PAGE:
What emerges from the pages of Alinder’s book is in many ways the same struggles and passions that come with any artistic movement.  Also the conflicting personalities, the petty wars, the affairs, and the eventually dissolution of the Group as its members, all gifted and hard-working artistic obsessives, went their own ways.  The kind of work they did today is accepted as the given in what photography should be, at least as a base.  Adams and Weston shared a philosophy that the photograph should allow the subject to reveal its true nature.  For that to happen, the kind of standard obliteration of detail that the Pictorialists held as necessary had to go away.  Clarity, sharpness, richness of detail and tonality.  Hence the name of the group, f.64, which is one of the smallest apertures a large format lens can achieve (though not the smallest—f.128 is common for large format lenses), and by which the widest possible depth-of-field (meaning the range of acuity from nearest to farthest) and therefore the greates sharpness throughout the image.  By calling themselves this, they announced that stood in direct opposition to the fuzzy, false images that dominated galleries and public awareness.  (The elaborate staging of the Pictorialists moved easily and naturally into Madison Avenue advertising photography, but even there Group f.64 became the dominant æsthetic in terms of detail and clarity.)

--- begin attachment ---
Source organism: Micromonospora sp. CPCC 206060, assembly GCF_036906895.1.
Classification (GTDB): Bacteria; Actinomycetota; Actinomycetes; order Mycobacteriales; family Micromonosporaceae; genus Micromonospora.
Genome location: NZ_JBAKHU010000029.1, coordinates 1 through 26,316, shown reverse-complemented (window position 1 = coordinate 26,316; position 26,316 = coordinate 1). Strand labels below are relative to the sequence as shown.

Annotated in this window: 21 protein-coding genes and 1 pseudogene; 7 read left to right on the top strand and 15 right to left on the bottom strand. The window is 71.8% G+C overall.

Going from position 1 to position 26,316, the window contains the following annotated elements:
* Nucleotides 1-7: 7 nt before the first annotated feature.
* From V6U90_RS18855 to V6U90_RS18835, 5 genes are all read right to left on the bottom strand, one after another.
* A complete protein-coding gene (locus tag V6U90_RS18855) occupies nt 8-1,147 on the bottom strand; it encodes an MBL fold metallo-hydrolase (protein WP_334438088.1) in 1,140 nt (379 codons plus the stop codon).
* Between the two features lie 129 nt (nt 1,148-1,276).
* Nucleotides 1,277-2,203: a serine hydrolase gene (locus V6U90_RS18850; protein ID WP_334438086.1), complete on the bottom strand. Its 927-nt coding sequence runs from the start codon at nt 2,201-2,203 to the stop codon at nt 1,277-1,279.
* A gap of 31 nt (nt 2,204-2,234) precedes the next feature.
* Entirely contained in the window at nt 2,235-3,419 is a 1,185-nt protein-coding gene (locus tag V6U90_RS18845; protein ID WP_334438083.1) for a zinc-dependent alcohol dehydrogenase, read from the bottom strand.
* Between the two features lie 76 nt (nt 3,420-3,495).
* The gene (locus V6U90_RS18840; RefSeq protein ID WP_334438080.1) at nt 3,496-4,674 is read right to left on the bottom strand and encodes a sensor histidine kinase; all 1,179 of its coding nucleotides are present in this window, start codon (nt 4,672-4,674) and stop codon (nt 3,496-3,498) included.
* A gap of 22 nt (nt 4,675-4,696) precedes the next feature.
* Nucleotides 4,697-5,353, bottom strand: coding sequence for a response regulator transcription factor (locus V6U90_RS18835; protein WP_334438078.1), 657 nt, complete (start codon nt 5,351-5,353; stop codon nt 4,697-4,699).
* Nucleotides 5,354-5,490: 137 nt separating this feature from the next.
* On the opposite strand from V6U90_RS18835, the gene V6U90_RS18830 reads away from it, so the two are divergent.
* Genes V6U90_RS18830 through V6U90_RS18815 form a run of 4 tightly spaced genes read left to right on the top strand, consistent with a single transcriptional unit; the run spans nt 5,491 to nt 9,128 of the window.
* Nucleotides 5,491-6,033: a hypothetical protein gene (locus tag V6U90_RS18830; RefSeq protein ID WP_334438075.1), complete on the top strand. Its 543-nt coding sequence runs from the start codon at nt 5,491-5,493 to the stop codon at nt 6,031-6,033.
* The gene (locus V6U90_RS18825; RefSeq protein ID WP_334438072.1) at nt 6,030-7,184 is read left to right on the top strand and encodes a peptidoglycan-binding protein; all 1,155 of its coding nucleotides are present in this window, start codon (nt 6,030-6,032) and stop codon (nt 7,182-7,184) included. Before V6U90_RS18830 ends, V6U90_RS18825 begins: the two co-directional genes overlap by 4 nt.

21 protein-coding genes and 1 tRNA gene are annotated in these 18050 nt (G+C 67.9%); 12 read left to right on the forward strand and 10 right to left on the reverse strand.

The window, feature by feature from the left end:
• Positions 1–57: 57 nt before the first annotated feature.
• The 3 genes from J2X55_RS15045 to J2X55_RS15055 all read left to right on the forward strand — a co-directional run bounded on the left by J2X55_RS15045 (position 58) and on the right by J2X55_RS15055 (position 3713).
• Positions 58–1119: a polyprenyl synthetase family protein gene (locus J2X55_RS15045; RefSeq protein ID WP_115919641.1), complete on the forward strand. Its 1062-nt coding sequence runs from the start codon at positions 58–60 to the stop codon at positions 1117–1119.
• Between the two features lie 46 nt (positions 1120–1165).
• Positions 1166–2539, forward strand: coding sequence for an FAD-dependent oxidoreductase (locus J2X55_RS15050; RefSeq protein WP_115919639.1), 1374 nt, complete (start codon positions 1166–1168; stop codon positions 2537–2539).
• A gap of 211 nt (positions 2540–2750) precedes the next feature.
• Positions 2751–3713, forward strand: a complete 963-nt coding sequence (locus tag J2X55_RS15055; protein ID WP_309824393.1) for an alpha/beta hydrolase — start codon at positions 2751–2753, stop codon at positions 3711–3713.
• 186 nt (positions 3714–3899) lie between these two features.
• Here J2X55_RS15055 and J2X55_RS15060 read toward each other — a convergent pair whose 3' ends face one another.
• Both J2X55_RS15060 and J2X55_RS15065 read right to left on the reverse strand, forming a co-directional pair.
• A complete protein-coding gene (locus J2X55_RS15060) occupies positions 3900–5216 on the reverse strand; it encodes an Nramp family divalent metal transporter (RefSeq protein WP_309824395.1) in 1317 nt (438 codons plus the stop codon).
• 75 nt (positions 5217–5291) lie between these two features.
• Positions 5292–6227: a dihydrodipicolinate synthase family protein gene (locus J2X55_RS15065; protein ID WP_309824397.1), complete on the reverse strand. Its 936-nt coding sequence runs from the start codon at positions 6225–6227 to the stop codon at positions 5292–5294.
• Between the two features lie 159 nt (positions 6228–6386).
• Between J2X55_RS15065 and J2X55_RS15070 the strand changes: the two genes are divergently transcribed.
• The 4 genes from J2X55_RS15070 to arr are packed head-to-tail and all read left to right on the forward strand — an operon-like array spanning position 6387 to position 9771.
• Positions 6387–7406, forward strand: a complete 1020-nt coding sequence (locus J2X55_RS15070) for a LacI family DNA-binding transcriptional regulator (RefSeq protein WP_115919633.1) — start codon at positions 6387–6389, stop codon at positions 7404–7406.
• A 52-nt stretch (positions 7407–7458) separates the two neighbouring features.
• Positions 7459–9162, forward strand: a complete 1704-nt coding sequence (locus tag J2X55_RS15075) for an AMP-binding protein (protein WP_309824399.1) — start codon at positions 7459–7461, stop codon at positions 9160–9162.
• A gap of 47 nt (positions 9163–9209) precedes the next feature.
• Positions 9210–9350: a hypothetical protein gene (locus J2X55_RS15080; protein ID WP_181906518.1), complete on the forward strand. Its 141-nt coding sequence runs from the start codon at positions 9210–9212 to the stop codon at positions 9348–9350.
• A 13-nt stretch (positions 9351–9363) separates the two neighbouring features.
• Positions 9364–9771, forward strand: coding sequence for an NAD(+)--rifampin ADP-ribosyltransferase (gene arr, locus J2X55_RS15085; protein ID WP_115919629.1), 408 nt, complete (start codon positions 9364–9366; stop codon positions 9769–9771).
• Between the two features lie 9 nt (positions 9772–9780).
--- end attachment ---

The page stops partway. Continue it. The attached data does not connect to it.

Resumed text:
The successes of all these artists would probably have occurred in any event, but not this way and not so soon and not so magnificently.  Obviously, some emerged as superstars while others have faded from our memory.  Alinder does service here by reminding us of them and placing them in their proper relation to the history.